This is a case in which a lawyer was sanctioned on the basis of Rule 11 and Section 1927 for pursuing baseless litigation against Trans Union, a credit reporting company. The gist of the case was the credit reporting bureaus violated the Fair Credit Reporting Act by providing a copy of plaintiff’s credit report to a debt collection law firm without a permissible purpose. Most of the defendants settled the allegations but Trans Union fought, eventually obtaining summary judgment.
The lawyer in this case erred by pursuing claims against the wrong defendant (Trans Union was not a proper defendant) and pursuing claims that were not factually supported long after he received warnings from Trans Union’s attorneys.
Plaintiff appealed to the Sixth Circuit, but it also affirmed the grant of summary judgment against Plaintiff. Trans Union moved to reopen the case to obtain costs and sanctions.
The court explained that the Rule 11 sanctions were proper because the plaintiff’s counsel continued pursuing baseless claims long after it was apparent that the claims lacked merit.
Miller’s original complaint alleged that Trans Union provided Wites & Kapetan with a copy of Miller’s credit report through an undetermined third party. The only support Miller provided for this allegation was the letter Wites & Kapetan sent to her in 2011. The letter contains a footnote that explicitly states that Wites & Kapetan do not have her credit report. (Doc. 1-1.) This singular letter served as the basis of Miller’s complaint. No further investigation seems to have taken place and no other evidence was presented to support the claims against Trans Union. Miller, without any substantive evidence to support the allegation, elected to believe Trans Union had disclosed her credit report in violation of FCRA. Miller and her counsel have thus failed to demonstrate that her claim would likely have evidentiary support after further discovery.
Miller ultimately dropped her original claim against Trans Union, and filed an amended complaint alleging a new claim against Trans Union based on a report that she ordered six months after she brought this lawsuit. Miller’s new claim alleged that Trans Union violated the FCRA by failing to disclose promotional inquiries on a consumer disclosure. (Doc. 41.) Miller’s claim was again factually unsupported. The service agreement that Miller entered into (Doc. 106-4) and the URLs on the report that she received (Doc. 41-1) both show the report was produced by TUI. Thus, Miller either failed to recognize or deliberately ignored the fact that Trans Union and TUI are separate legal entities. Miller then failed to recognize that what she had requested was not a consumer disclosure covered by § 1681g of the FCRA. These are significant investigatory failures on the part of Miller’s counsel.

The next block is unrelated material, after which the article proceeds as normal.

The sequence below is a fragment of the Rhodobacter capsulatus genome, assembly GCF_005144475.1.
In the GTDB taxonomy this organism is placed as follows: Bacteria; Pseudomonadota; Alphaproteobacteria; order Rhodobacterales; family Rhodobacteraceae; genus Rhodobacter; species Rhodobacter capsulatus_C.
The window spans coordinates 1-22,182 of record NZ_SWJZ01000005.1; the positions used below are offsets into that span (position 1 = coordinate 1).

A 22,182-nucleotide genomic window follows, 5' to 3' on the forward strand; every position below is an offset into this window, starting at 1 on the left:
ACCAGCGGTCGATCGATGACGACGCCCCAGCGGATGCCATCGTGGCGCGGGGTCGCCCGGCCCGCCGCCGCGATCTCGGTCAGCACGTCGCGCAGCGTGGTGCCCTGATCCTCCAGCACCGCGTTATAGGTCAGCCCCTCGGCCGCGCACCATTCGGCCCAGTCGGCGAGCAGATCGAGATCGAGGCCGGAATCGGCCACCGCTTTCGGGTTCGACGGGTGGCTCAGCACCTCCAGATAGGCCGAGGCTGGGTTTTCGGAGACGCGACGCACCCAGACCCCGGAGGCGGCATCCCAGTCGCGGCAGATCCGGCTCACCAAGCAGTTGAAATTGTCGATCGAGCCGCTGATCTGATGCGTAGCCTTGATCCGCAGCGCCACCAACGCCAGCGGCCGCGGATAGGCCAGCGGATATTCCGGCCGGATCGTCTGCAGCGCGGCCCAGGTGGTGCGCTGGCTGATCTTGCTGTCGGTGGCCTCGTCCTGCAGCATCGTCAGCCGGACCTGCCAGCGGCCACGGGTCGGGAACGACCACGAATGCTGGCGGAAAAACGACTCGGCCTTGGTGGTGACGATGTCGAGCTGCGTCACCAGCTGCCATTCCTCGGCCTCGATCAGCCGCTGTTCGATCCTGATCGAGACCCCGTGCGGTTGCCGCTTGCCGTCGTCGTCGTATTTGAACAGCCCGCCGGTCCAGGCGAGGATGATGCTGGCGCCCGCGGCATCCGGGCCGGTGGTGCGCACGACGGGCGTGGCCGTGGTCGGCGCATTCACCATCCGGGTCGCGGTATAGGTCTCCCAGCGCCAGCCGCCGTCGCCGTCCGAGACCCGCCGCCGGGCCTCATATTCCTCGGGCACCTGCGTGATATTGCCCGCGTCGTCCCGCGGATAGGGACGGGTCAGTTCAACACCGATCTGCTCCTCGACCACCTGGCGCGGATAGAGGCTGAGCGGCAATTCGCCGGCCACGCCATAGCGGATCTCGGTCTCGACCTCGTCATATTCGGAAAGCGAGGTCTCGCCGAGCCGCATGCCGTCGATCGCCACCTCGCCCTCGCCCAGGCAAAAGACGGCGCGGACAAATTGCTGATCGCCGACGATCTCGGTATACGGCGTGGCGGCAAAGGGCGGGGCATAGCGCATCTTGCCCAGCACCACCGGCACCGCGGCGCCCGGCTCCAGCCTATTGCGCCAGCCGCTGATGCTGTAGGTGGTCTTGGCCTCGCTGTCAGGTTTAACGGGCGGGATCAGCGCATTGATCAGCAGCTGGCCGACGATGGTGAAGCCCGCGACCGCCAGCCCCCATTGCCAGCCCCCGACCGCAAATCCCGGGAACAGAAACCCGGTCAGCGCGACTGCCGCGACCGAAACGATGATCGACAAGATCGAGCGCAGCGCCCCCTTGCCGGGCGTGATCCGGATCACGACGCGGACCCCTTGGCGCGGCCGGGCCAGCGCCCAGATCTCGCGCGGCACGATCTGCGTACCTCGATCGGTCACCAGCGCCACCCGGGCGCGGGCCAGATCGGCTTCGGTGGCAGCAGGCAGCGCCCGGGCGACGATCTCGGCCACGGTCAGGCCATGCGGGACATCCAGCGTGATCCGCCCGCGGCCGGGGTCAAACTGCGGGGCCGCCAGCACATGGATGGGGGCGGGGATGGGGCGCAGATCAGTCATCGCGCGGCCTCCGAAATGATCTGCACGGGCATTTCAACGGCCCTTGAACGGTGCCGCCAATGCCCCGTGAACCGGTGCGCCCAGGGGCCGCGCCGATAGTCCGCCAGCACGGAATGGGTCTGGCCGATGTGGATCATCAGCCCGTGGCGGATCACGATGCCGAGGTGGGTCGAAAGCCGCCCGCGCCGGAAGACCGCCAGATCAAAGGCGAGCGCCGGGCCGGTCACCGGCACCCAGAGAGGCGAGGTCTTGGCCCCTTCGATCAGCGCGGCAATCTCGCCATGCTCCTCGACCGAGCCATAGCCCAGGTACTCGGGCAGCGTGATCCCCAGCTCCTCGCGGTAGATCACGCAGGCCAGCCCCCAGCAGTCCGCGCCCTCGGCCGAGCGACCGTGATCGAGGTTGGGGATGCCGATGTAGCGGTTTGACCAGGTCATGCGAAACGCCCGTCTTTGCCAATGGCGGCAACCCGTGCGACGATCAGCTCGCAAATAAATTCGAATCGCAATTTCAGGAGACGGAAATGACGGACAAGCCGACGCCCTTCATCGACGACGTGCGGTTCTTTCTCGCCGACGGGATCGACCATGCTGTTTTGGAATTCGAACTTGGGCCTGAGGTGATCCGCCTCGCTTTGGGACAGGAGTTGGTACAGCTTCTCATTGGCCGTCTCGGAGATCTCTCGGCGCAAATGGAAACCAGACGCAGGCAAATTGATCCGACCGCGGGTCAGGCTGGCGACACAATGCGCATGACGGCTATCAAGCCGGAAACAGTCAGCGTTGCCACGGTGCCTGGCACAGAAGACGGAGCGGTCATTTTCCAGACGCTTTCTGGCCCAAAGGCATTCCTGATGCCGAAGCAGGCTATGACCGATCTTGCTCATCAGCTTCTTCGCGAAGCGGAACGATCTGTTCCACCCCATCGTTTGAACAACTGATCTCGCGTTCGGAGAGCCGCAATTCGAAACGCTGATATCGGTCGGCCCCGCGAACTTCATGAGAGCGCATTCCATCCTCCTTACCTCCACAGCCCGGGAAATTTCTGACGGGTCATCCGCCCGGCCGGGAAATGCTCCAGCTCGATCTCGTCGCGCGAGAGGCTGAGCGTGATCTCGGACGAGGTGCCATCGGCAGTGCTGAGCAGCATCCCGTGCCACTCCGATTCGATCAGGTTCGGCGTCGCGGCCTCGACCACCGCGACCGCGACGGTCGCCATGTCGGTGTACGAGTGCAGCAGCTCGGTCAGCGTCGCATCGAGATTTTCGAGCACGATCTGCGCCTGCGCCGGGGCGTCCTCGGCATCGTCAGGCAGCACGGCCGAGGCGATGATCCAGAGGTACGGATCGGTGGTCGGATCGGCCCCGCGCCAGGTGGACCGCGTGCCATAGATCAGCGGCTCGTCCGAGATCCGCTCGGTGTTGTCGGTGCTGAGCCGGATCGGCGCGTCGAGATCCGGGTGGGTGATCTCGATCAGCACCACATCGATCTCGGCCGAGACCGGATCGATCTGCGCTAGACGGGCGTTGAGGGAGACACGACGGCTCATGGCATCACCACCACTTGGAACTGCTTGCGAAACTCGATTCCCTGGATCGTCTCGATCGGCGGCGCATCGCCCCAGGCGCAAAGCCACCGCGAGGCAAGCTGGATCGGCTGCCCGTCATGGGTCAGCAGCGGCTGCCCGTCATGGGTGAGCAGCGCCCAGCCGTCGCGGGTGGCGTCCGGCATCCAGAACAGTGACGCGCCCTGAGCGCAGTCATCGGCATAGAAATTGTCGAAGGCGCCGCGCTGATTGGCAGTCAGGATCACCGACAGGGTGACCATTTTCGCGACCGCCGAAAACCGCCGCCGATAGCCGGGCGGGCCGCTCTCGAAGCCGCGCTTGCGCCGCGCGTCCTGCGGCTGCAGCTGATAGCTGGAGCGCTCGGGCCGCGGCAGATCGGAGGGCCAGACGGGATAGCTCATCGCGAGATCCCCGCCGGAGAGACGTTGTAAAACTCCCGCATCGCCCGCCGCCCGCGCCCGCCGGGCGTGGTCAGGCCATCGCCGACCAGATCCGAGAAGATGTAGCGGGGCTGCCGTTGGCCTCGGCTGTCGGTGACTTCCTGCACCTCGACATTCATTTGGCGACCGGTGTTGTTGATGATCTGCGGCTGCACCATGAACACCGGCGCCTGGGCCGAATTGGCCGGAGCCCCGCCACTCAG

Miller also filed three motions against Trans Union that were found to lack any evidentiary support or Plaintiff was found to lack the grounds to object. Plaintiff’s Motion For Sanctions Against Trans Union For Spoliation of Evidence (Doc. 74) and Plaintiff’s Motion To Show Cause Why Trans Union Should Not be Held in Contempt (Doc. 86) were found to lack evidentiary support and were summarily denied. Plaintiff’s Motion to Strike the Deposition of Michelle Simms (Doc. 95) was denied because the Court ordered Simms to testify about TUI documents and procedures at Plaintiff’s request; Plaintiff, therefore, had no grounds to strike the same testimony. (Doc. 101.)
Additionally, Miller and her counsel were put on notice by Trans Union that there was no factual basis for the claims made against the company. Trans Union contacted Miller’s counsel in June 2013 (Doc. 106-1), February 2014 (Doc. 106-3), and August 2014 (Doc. 106-4) and informed them that the claims in the complaint and the amended complaint were meritless. While the Court would not expect plaintiff’s counsel to blindly accept a defendant’s assessment of plaintiff’s case, the Court would expect such repeated assertions to prompt an investigation into the facts underlying plaintiff’s claims. Miller deserves some credit for ultimately dropping her original claim against Trans Union, but she then replaced it with a claim equally without merit. Miller never agreed to dismiss that claim against Trans Union nor sought leave to add TUI as a defendant—even though Trans Union notified her counsel that TUI was the proper defendant.
The primary goal of Rule 11 sanctions is to deter baseless accusations that lack factual support. Yet there is also a duty on the party seeking sanctions to mitigate their damages and avoid unnecessary filings. Trans Union arguably met this obligation by sending Miller three separate letters detailing the distinct lack of factual support for their claim and warning of Rule 11 sanctions. On the other hand, Trans Union moved for reconsideration of the Court’s order granting Miller leave to amend, but did not move to dismiss the Amended Complaint. (Doc. 46.) In the order denying the motion for reconsideration, the Court stated that “Trans Union remains free to file a motion to dismiss the Amended Complaint should it believe such a motion is appropriate.” (Doc. 58.) All considered, the Court finds that Trans Union pursued a resolution of this case in a reasonable manner. It would be inaccurate to suggest that Trans Union sat on its hands and accrued defense costs while it built a case for Rule 11 sanctions; it tried to reason with Miller’s counsel, but to no avail.
The court also found that the attorney violated Section 1927 by needlessly multiplying the proceedings.Source:
Comment: the case is a reminder that, in federal court, a letter from opposing counsel that a claim is baseless, must be taken seriously.
Edward X. Clinton, Jr.